A picture is worth a thousand words, but are a thousand pictures worth a single lost moment of experience?

Discussion in 'Philosophy' started by nickjeftic, Jul 23, 2008.

  1. The answer might seem obvious since we are all here enjoying the: “I’ll look at yours if you’ll look at mine”
    game, but is it?

    Just to note that the above question does not express my dilemma but rather a curiosity on how the rest of the PN
    community feels.
  2. Why do you think the pictures are not the moment of experience you're talking about?
  3. I've found that as I pass subsequent phases of needing to keep technical matters in the foreground of my brain as I shoot (and those things become like muscle memory... nearly automatic), the act of shooting isn't nearly the distraction from some moments/experiences as it otherwise would have been.

    Let's face it. If you are a creative, visually-oriented person - especially a photographer - you're going to be looking at composition, light, and narrative timing ALL the time, even when you don't have your camera within a mile of you. Photography isn't a very big part of your psyche if it hasn't changed how you look things, anticipate moments, and size up the little visual details that tell a tale. I'd worry if I didn't look at things that way. In short, I'm experiencing the moments to which you refer in a way that was long ago informed by the act of sometimes also photographing them. I can't undo that, and don't really want to. That also means that when I do happen to have a camera in my hand, it's not such a concious bit of work to get into that mode.

    As for the more semantic issues surrounding the word "lost"... well, when I'm dead (or just older, and foggier), a LOT of moments, as recorded by my meat computer, will indeed be lost, and permanently. Perhaps a few of them will still retain some meaning or information by virtue of my having photographed them. This all comes down to balancing certain sorts of uninterrupted (by camera work) experiences with the later experience of looking at images of them. The enjoyment of some images, after the fact, is an experience that wouldn't happen without producing them.
  4. Fred, Matt.. when my first daughter was born and I witnessed her coming into this world I was so overwhelmed with the her little grunting sounds and the wiggling and shivering and the softness of her skin and the strong grip of her tiny hands and the wondrous expressions on her stunned face.. I could have never experienced that through a viewfinder.
  5. Like I said, Nick. Balance. Now, if you'd never taken a picture of her as an infant, and were asked 10 years later to really describe what she looked like then, could you? Isn't looking at a picture of her years later also an experience? There's time for both. It's not an either-or situation.
  6. Is readignand actually contributing to this thread worth 20 seconds of lost experience?

    I vote no and am going for a run. After that I'll go have some experiences while making some photos.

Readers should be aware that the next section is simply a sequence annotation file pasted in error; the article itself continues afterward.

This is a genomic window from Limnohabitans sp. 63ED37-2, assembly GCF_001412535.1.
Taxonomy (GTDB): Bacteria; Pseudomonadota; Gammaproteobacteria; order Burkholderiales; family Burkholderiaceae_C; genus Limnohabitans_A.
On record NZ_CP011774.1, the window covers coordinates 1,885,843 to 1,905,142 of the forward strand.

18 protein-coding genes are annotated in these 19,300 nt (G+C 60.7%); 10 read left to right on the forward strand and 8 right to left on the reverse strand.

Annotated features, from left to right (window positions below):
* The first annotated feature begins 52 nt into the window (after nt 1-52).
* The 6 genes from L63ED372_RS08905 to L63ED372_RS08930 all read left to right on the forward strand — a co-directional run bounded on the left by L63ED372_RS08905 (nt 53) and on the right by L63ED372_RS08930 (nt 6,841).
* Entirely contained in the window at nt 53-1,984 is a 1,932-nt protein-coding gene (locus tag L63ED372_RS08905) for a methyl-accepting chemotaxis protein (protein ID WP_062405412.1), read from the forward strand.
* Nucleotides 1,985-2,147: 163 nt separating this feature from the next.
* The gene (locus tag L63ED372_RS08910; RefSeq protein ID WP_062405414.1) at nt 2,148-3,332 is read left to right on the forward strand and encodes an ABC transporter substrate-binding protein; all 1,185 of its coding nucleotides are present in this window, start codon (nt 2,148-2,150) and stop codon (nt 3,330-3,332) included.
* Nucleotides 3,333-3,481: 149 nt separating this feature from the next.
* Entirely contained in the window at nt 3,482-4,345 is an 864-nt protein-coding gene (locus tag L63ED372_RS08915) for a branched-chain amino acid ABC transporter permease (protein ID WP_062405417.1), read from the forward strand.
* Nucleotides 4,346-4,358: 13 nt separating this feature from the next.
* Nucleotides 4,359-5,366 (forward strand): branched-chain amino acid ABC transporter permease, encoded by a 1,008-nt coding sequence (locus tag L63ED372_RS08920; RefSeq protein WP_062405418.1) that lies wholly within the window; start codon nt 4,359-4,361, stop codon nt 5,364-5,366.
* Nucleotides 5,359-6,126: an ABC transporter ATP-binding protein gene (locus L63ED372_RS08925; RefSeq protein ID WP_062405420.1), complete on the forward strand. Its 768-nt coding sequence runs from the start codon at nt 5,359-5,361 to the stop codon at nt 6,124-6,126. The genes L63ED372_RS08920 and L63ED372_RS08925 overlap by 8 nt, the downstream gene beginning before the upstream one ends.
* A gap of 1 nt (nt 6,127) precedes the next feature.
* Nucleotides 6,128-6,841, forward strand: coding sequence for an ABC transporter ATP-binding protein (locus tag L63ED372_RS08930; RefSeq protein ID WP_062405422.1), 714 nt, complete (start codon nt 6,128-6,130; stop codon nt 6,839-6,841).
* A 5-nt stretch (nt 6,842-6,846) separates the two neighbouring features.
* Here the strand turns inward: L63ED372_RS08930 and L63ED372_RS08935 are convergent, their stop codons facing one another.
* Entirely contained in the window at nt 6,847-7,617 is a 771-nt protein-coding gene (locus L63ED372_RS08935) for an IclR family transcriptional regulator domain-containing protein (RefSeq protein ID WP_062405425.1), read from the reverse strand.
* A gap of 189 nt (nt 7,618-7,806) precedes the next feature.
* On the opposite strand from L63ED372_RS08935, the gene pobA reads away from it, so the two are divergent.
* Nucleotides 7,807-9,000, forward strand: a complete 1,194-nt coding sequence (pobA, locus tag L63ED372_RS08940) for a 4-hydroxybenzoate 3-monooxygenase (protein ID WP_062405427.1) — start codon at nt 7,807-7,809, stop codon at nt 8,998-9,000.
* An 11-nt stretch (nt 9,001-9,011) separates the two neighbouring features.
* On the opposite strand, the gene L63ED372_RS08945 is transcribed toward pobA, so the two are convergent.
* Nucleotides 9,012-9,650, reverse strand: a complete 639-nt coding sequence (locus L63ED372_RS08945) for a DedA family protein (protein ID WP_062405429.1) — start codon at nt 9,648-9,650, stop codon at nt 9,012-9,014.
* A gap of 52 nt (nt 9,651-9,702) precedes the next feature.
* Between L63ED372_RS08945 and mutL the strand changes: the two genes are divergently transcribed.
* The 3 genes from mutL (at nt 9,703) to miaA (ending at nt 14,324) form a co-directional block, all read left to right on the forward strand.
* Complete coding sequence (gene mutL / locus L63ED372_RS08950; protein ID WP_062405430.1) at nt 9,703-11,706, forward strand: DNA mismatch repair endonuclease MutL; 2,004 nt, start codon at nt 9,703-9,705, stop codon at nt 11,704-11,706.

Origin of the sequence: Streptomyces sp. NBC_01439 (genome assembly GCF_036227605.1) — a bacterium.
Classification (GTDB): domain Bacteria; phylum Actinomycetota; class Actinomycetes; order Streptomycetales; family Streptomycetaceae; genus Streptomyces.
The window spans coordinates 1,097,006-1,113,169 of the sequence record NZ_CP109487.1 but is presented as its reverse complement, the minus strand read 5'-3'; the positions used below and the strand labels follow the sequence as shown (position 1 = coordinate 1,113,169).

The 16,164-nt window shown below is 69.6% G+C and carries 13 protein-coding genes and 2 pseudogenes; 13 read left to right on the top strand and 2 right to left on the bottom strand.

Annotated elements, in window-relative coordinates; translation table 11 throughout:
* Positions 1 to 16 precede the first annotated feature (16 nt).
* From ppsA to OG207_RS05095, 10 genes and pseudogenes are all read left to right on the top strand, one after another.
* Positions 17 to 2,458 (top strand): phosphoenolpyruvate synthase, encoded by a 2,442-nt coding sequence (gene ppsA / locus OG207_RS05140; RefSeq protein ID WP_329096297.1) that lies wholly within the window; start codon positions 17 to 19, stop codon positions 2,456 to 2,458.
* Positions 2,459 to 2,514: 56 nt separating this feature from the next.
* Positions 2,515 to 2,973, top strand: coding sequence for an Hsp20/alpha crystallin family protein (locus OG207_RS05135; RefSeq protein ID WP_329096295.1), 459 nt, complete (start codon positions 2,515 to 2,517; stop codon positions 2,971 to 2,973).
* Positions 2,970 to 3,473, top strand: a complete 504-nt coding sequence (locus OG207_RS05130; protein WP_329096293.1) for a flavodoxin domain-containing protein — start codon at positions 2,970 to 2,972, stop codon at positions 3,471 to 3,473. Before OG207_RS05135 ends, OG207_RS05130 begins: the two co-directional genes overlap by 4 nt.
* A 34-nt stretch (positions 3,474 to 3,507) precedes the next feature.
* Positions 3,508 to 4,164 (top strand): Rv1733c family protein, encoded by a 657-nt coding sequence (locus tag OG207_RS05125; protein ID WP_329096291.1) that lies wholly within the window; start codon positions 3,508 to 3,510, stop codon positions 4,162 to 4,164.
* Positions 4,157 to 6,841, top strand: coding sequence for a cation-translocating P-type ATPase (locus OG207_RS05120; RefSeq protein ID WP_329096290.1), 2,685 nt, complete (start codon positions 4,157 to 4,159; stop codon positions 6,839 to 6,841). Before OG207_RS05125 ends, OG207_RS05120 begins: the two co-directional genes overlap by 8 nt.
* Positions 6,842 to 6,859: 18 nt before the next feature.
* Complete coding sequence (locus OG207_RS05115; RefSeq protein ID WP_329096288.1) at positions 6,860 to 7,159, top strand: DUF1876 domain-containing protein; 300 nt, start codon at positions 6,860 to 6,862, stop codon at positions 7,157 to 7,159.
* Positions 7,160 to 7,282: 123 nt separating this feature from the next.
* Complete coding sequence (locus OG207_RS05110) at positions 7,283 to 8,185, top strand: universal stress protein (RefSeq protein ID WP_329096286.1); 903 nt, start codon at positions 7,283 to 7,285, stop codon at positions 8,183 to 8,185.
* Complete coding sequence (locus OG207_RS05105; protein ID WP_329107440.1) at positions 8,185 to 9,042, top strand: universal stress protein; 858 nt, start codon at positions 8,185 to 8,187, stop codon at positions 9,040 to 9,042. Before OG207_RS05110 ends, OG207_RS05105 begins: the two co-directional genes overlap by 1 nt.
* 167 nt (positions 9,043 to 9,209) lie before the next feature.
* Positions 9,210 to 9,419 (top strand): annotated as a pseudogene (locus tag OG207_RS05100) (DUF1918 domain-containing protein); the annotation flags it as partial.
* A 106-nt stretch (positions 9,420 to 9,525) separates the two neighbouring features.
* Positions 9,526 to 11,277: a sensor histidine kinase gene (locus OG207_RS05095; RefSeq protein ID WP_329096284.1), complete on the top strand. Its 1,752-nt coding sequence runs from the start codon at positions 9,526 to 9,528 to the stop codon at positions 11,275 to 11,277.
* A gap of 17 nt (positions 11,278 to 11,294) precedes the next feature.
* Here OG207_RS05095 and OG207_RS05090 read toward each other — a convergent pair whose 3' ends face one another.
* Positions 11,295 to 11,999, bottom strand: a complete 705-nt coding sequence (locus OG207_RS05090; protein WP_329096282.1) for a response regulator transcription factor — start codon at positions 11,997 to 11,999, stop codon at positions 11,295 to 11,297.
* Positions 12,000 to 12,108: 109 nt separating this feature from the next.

7. Matt, I think we actually agree. There IS time for both but its not the same moment! I do have photos of my daughters but they were taken 10 minutes after birth.
  8. jtk


    My photographs (instants of exposure and instants or years leading up to them) mostly feel like bets. Sometimes they're certainties, but the "best" may be surprises, or voids.

    Concepts of past and future aren't as meaningful as we commonly think. Nothing is wasted, an instant is an eternity, everything vanishes, some of it circles back and seems more present than expected.
  9. Ellis your post is a contradiction.

    Beautiful thoughts John!
  10. Creating pictures have been among some of my most special moments.

    There are also family snapshots, that I will always be grateful for, preserving both my own memories and moments in the
    lives of passed loved ones from before I was even born that provide me with amazing experiences when I view them.

    I'm not inclined to divide up experience into real and unreal or more real and less real or more important and less
    important. I don't find myself comparing the experience of taking photos with other life experiences.

    Sure, waiting on line for the ATM is fairly mundane but if I have my camera with me, I'm always aware that I might notice
    something worth while of capture and that actually makes the wait a little more tolerable. It causes me to look at what's
    around me with more interest and intensity.

    John Lennon knew what he was talking about when he said "Life is what happens to you when you are busy making
    other plans."

    When I think of the number of moments I'm privileged to have, I just figure they all are what they are and they pretty
    much add up to a self. I don't think my SELF is something inside my head and I don't think it's a soul. I think it's a
    connection of experiences.

    I try not to use the camera as a substitute for anything. I try to make its use and all the surrounding moments and efforts
    the main event. It often provides all the emotional thrill I want.
  11. Well, firstly, I find that the brief act of thinking about and taking a picture is often considerably more rewarding than the end result...